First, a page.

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Japanese knotweed madness

Japanese knotweed, Fallopia japonica Over on Jane Perrone’s gardening blog for Britain’s Guardian newspaper, there’s news of a new initiative to control Japanese knotweed, Fallopia japonica. British government ministers are seeking people’s views on a proposal to release the non-native insect, Aphalara itadori, to help control it. The insect is a  psyllid (jumping plant louse) that feeds on the sap of Japanese knotweed, weakening the plant and making it easier to kill.

OK… Where shall we start?

1. This follows the highly suspect rationale of introducing one non-native species to control another – not an idea crowned with undaunted success.
2. It doesn’t control Japanese knotweed anyway, the British government says the insect will only “attack the plant to reduce its vigor, thus reducing the use of chemicals and the costs of control including weedkillers and physical removal”.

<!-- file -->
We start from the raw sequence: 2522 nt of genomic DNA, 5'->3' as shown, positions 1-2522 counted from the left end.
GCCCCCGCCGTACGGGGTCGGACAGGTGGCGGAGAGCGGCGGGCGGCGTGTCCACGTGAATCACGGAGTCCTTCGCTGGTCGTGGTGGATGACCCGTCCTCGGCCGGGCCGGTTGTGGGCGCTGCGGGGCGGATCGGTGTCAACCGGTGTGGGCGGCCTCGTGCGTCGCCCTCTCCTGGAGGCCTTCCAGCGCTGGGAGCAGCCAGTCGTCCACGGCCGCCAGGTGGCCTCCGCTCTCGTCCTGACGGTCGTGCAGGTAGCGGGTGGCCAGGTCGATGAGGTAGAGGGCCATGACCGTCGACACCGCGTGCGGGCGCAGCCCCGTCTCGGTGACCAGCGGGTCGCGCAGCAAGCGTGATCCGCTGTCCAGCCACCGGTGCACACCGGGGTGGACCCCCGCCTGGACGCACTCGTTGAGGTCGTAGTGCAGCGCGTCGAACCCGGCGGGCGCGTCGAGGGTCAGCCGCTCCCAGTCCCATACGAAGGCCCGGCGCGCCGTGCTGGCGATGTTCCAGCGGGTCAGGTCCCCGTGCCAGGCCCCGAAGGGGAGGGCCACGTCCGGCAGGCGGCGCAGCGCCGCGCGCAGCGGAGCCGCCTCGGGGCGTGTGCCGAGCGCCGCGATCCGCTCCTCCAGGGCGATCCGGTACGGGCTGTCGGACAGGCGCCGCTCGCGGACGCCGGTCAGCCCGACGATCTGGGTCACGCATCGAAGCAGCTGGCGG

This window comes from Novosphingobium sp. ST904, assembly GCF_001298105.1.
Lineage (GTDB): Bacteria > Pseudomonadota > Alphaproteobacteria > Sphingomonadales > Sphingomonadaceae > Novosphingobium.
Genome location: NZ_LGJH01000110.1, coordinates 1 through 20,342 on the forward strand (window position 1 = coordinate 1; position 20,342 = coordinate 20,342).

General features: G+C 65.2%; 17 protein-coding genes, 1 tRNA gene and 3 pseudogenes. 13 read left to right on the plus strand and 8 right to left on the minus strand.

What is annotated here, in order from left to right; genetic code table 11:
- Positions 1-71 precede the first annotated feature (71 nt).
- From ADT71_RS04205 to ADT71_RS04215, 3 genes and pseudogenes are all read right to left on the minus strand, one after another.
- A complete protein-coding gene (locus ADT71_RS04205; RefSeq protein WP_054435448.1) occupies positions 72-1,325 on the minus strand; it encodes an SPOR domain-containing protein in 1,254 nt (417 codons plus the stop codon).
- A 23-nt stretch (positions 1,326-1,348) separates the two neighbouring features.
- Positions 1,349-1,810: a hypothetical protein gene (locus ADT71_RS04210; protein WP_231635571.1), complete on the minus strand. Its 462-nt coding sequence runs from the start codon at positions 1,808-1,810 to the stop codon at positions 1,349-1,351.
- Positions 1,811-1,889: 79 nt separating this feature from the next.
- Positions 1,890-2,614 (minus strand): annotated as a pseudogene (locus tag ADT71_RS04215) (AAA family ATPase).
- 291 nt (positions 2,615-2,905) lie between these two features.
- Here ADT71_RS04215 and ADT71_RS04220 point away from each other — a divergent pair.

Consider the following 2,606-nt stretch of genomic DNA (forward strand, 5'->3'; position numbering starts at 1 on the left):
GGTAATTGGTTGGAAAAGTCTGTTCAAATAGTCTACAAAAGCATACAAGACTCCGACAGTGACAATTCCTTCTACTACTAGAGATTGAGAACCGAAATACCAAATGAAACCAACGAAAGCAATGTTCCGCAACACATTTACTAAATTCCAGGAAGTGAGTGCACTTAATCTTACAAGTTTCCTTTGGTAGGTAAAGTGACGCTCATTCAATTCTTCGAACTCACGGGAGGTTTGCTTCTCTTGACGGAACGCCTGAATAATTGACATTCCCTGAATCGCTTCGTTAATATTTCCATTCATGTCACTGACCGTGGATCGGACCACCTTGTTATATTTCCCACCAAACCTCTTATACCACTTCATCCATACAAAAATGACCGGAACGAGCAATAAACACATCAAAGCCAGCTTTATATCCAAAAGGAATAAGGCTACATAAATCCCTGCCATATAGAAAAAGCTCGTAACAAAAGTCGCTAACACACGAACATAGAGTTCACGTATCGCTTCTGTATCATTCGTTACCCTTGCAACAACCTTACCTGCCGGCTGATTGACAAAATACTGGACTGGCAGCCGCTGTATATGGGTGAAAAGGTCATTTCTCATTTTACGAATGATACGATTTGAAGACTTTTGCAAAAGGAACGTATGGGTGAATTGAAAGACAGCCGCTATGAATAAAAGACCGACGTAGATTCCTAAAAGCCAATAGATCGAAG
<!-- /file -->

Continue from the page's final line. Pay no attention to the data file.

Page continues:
3. Jane quotes scientists as saying: “it's unlikely to start attacking other plants that we'd rather not see decimated, or to affect native fauna.”. Hello! An attractive garden perennial from Japan is unlikely to start emerging through the middle of concrete paths.
4. The government also says: “The findings suggest that only a few closely-related non-native knotweeds are potential hosts in Britain.’ Garden plants, perhaps? At least it will attack those ghastly variegated Japanese knotweeds some nurseries sell!

You have three months to object to this, start here.

In the meantime, enjoy this great video that Jane found on YouTube.